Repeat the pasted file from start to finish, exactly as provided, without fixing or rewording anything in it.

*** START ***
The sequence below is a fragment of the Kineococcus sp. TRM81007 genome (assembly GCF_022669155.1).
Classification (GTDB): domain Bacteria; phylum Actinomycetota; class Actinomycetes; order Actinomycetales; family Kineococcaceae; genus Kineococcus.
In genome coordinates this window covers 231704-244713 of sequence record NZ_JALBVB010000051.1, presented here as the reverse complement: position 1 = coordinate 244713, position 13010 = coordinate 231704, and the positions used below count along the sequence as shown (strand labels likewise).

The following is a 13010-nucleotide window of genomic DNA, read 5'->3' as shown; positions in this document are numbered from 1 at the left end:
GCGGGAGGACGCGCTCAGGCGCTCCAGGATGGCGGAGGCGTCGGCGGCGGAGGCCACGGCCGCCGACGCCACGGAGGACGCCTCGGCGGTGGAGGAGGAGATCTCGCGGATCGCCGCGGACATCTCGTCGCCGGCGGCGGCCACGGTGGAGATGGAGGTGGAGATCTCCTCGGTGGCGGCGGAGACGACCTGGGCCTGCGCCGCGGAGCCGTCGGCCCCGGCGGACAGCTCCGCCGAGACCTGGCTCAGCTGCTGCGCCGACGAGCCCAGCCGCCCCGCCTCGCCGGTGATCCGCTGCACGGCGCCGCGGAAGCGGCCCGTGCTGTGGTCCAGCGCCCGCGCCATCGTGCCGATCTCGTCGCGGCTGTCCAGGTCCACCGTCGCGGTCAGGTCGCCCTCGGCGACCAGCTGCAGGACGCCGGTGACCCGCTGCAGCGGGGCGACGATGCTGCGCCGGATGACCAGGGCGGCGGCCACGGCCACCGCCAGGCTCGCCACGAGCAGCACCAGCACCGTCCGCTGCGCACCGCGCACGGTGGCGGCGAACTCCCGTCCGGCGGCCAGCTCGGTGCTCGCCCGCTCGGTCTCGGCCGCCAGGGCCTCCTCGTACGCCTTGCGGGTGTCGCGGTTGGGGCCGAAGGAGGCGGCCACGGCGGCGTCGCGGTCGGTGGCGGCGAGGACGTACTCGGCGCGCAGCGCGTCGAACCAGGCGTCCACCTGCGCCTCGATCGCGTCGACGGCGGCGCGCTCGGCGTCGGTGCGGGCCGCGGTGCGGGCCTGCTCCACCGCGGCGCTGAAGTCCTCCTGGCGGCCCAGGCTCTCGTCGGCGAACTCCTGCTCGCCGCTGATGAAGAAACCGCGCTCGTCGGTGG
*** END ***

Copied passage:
The sequence below is a fragment of the Kineococcus sp. TRM81007 genome (assembly GCF_022669155.1).
Classification (GTDB): domain Bacteria; phylum Actinomycetota; class Actinomycetes; order Actinomycetales; family Kineococcaceae; genus Kineococcus.
In genome coordinates this window covers 231704-244713 of sequence record NZ_JALBVB010000051.1, presented here as the reverse complement: position 1 = coordinate 244713, position 13010 = coordinate 231704, and the positions used below count along the sequence as shown (strand labels likewise).

The following is a 13010-nucleotide window of genomic DNA, read 5'->3' as shown; positions in this document are numbered from 1 at the left end:
GCGGGAGGACGCGCTCAGGCGCTCCAGGATGGCGGAGGCGTCGGCGGCGGAGGCCACGGCCGCCGACGCCACGGAGGACGCCTCGGCGGTGGAGGAGGAGATCTCGCGGATCGCCGCGGACATCTCGTCGCCGGCGGCGGCCACGGTGGAGATGGAGGTGGAGATCTCCTCGGTGGCGGCGGAGACGACCTGGGCCTGCGCCGCGGAGCCGTCGGCCCCGGCGGACAGCTCCGCCGAGACCTGGCTCAGCTGCTGCGCCGACGAGCCCAGCCGCCCCGCCTCGCCGGTGATCCGCTGCACGGCGCCGCGGAAGCGGCCCGTGCTGTGGTCCAGCGCCCGCGCCATCGTGCCGATCTCGTCGCGGCTGTCCAGGTCCACCGTCGCGGTCAGGTCGCCCTCGGCGACCAGCTGCAGGACGCCGGTGACCCGCTGCAGCGGGGCGACGATGCTGCGCCGGATGACCAGGGCGGCGGCCACGGCCACCGCCAGGCTCGCCACGAGCAGCACCAGCACCGTCCGCTGCGCACCGCGCACGGTGGCGGCGAACTCCCGTCCGGCGGCCAGCTCGGTGCTCGCCCGCTCGGTCTCGGCCGCCAGGGCCTCCTCGTACGCCTTGCGGGTGTCGCGGTTGGGGCCGAAGGAGGCGGCCACGGCGGCGTCGCGGTCGGTGGCGGCGAGGACGTACTCGGCGCGCAGCGCGTCGAACCAGGCGTCCACCTGCGCCTCGATCGCGTCGACGGCGGCGCGCTCGGCGTCGGTGCGGGCCGCGGTGCGGGCCTGCTCCACCGCGGCGCTGAAGTCCTCCTGGCGGCCCAGGCTCTCGTCGGCGAACTCCTGCTCGCCGCTGATGAAGAAACCGCGCTCGTCGGTGG